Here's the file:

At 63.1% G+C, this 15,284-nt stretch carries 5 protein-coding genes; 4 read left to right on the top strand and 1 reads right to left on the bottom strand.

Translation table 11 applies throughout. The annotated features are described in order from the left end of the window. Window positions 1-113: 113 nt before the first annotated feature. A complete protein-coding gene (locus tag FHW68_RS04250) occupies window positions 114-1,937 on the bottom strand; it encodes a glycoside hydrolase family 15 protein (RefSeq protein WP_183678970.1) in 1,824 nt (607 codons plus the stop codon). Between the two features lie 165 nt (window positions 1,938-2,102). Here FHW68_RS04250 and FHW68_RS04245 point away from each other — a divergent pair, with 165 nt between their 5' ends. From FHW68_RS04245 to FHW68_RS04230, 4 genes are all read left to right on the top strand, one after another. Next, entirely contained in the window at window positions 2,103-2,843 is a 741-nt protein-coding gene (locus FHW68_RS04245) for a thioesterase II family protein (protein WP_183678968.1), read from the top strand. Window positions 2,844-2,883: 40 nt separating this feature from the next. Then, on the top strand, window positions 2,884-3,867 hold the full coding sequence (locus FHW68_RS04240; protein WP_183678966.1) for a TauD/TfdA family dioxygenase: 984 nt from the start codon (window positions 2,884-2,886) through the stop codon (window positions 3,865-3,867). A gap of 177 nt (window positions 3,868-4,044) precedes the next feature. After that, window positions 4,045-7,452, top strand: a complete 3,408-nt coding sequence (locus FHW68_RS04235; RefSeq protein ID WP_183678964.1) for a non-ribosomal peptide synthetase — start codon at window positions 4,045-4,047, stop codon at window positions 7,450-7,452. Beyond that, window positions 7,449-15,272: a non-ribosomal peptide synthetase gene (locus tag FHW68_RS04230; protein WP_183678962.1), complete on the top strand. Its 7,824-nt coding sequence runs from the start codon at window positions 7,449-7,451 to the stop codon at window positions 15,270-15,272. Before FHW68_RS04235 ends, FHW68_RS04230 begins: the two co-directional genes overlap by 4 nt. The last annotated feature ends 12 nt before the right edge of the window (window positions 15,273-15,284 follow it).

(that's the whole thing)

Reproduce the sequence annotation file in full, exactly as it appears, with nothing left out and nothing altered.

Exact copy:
At 63.1% G+C, this 15,284-nt stretch carries 5 protein-coding genes; 4 read left to right on the top strand and 1 reads right to left on the bottom strand.

Translation table 11 applies throughout. The annotated features are described in order from the left end of the window. Window positions 1-113: 113 nt before the first annotated feature. A complete protein-coding gene (locus tag FHW68_RS04250) occupies window positions 114-1,937 on the bottom strand; it encodes a glycoside hydrolase family 15 protein (RefSeq protein WP_183678970.1) in 1,824 nt (607 codons plus the stop codon). Between the two features lie 165 nt (window positions 1,938-2,102). Here FHW68_RS04250 and FHW68_RS04245 point away from each other — a divergent pair, with 165 nt between their 5' ends. From FHW68_RS04245 to FHW68_RS04230, 4 genes are all read left to right on the top strand, one after another. Next, entirely contained in the window at window positions 2,103-2,843 is a 741-nt protein-coding gene (locus FHW68_RS04245) for a thioesterase II family protein (protein WP_183678968.1), read from the top strand. Window positions 2,844-2,883: 40 nt separating this feature from the next. Then, on the top strand, window positions 2,884-3,867 hold the full coding sequence (locus FHW68_RS04240; protein WP_183678966.1) for a TauD/TfdA family dioxygenase: 984 nt from the start codon (window positions 2,884-2,886) through the stop codon (window positions 3,865-3,867). A gap of 177 nt (window positions 3,868-4,044) precedes the next feature. After that, window positions 4,045-7,452, top strand: a complete 3,408-nt coding sequence (locus FHW68_RS04235; RefSeq protein ID WP_183678964.1) for a non-ribosomal peptide synthetase — start codon at window positions 4,045-4,047, stop codon at window positions 7,450-7,452. Beyond that, window positions 7,449-15,272: a non-ribosomal peptide synthetase gene (locus tag FHW68_RS04230; protein WP_183678962.1), complete on the top strand. Its 7,824-nt coding sequence runs from the start codon at window positions 7,449-7,451 to the stop codon at window positions 15,270-15,272. Before FHW68_RS04235 ends, FHW68_RS04230 begins: the two co-directional genes overlap by 4 nt. The last annotated feature ends 12 nt before the right edge of the window (window positions 15,273-15,284 follow it).